These payments will more than double in December, when their current mortgage agreement expires.
Miss Adams said: ‘Our mortgage adviser says if we take out a new mortgage our payments could increase by £800 a month.
“It’s a very stressful situation. We both work in the NHS as data analysts and we are hoping for a pay rise this month.
“But even if we get an increase, it won’t cover the increase in our mortgage payments.”
Their high level of spending means the couple has to cut back elsewhere, for example on vacations. They are also scaling down their wedding, which is scheduled for next year.
Miss Adams said, ‘My parents are always willing to help, but I don’t want to ask them because they already contribute to our wedding. It’s certainly a worrying time.’
Financial adviser will cut social charges after a £350 increase
Luke Thompson, of King’s Lynn, Norfolk
An experienced financial advisor has revealed he will have to cut social security contributions after his mortgage was recently increased by more than £350 a month.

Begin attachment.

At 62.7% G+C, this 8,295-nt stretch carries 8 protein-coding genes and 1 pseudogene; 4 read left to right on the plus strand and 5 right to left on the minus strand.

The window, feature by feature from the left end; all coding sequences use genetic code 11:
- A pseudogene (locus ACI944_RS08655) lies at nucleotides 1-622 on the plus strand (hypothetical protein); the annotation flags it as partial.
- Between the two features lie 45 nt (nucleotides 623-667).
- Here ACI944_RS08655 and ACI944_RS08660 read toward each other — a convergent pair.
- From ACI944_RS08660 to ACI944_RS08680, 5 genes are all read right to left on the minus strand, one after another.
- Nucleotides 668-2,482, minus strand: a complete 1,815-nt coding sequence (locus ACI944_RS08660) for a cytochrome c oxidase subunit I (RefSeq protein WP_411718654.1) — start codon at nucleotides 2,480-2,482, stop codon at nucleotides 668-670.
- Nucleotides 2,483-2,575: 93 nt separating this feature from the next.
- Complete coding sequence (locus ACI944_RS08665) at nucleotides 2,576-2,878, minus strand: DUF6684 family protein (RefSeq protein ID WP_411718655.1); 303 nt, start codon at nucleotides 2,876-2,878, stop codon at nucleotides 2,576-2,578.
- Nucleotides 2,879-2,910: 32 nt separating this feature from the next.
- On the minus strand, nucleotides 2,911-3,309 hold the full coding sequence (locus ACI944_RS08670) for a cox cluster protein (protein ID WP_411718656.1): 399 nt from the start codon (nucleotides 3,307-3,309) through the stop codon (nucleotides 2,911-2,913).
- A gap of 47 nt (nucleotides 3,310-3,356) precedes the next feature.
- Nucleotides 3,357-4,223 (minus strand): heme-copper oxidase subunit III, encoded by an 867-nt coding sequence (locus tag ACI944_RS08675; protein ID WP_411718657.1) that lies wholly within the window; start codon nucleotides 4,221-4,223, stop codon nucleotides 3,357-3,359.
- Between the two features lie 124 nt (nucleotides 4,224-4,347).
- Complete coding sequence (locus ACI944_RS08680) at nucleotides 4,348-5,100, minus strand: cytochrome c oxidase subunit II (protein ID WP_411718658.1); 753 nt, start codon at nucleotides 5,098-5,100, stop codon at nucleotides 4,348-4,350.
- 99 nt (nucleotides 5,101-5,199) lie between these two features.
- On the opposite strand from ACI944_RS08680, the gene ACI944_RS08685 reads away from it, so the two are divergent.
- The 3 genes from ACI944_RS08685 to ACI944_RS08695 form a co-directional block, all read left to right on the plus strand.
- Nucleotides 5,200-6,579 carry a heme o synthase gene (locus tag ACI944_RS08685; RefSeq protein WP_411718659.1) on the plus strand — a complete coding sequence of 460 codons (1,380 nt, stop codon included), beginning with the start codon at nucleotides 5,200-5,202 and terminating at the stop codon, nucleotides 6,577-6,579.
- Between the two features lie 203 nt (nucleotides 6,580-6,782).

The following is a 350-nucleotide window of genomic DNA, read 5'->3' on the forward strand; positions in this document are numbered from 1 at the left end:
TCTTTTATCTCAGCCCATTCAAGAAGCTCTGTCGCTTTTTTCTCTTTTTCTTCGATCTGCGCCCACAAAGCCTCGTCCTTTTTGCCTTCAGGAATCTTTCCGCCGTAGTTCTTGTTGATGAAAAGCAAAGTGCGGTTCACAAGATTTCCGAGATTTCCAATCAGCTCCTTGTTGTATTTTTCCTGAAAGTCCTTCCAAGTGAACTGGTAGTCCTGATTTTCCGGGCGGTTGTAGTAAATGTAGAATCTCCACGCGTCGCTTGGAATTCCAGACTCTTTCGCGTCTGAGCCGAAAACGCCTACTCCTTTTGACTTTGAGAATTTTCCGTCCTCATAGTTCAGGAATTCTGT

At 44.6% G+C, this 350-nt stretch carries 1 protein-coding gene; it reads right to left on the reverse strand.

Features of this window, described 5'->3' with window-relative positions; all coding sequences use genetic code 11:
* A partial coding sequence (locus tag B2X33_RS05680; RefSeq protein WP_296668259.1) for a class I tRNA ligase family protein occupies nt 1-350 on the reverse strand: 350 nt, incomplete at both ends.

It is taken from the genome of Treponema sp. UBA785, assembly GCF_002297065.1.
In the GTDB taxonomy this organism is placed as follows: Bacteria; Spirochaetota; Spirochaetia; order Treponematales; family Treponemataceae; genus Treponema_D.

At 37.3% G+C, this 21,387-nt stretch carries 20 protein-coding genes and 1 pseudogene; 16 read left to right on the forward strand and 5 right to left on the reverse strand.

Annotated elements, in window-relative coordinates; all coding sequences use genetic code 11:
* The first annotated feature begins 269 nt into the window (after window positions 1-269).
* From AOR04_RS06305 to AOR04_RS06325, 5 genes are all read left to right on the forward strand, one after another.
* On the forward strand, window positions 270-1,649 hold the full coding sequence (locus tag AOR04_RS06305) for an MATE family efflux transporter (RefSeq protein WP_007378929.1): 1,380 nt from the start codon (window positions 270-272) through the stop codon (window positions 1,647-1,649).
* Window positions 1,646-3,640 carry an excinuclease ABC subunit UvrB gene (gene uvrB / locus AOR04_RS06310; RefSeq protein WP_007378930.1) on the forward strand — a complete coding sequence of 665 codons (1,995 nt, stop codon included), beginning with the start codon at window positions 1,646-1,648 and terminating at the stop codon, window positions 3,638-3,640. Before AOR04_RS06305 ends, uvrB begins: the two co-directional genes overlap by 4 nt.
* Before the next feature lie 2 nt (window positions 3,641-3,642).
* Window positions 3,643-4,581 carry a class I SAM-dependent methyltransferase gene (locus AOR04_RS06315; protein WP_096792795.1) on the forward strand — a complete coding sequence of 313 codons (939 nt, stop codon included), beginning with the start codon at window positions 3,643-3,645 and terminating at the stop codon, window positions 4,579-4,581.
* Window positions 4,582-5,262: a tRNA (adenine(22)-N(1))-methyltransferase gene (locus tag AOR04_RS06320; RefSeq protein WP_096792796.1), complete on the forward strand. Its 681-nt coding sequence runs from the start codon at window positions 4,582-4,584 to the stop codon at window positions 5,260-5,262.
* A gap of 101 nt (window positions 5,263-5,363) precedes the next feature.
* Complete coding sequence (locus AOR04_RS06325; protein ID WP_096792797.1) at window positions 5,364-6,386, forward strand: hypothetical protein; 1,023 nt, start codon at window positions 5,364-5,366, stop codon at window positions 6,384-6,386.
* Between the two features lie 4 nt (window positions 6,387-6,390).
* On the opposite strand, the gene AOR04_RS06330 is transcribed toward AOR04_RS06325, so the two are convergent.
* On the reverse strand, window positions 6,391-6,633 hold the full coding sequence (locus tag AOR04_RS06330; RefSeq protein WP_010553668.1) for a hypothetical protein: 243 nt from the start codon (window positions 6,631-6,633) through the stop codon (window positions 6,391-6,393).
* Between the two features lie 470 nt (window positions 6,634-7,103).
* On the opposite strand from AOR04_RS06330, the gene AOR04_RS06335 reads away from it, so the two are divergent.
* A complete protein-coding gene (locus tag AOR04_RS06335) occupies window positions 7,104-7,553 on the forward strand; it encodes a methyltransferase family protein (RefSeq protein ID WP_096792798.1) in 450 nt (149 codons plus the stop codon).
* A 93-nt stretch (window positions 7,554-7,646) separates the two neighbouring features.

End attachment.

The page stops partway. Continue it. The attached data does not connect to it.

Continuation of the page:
Luke Thompson, based in King’s Lynn, Norfolk, told MailOnline: ‘I’m a mortgage advisor and financial advisor and recently had to take out a new fixed rate on my mortgage.’
The director of PAB Wealth Management added that the increase in costs had prompted him to rethink his monthly budget.
He said: ‘My mortgage has increased by over £350 and this worries me as it will weigh on my monthly income and limit the money I spend on social spending.
Marketing expert sees total payments rise from £1,200 to £1,300
Craig Webb of Bicester, Oxfordshire, said he and his wife now have three mortgages
A marketing expert who quit his salaried job in January to focus on his own business said he will find it more difficult to secure a new mortgage deal.
Craig Webb said he and his wife, who is a nurse, have three mortgages because they have expanded their home over the years to accommodate their three teenagers.